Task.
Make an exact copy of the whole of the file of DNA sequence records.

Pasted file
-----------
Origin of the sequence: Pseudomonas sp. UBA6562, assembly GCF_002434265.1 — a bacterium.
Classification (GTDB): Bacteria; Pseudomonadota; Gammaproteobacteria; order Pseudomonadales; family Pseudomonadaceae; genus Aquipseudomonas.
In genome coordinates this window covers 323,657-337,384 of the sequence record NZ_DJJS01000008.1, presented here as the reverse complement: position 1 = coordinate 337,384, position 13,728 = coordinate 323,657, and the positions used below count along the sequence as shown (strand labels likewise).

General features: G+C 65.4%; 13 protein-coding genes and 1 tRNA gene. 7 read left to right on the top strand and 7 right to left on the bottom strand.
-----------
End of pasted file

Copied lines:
Origin of the sequence: Pseudomonas sp. UBA6562, assembly GCF_002434265.1 — a bacterium.
Classification (GTDB): Bacteria; Pseudomonadota; Gammaproteobacteria; order Pseudomonadales; family Pseudomonadaceae; genus Aquipseudomonas.
In genome coordinates this window covers 323,657-337,384 of the sequence record NZ_DJJS01000008.1, presented here as the reverse complement: position 1 = coordinate 337,384, position 13,728 = coordinate 323,657, and the positions used below count along the sequence as shown (strand labels likewise).

General features: G+C 65.4%; 13 protein-coding genes and 1 tRNA gene. 7 read left to right on the top strand and 7 right to left on the bottom strand.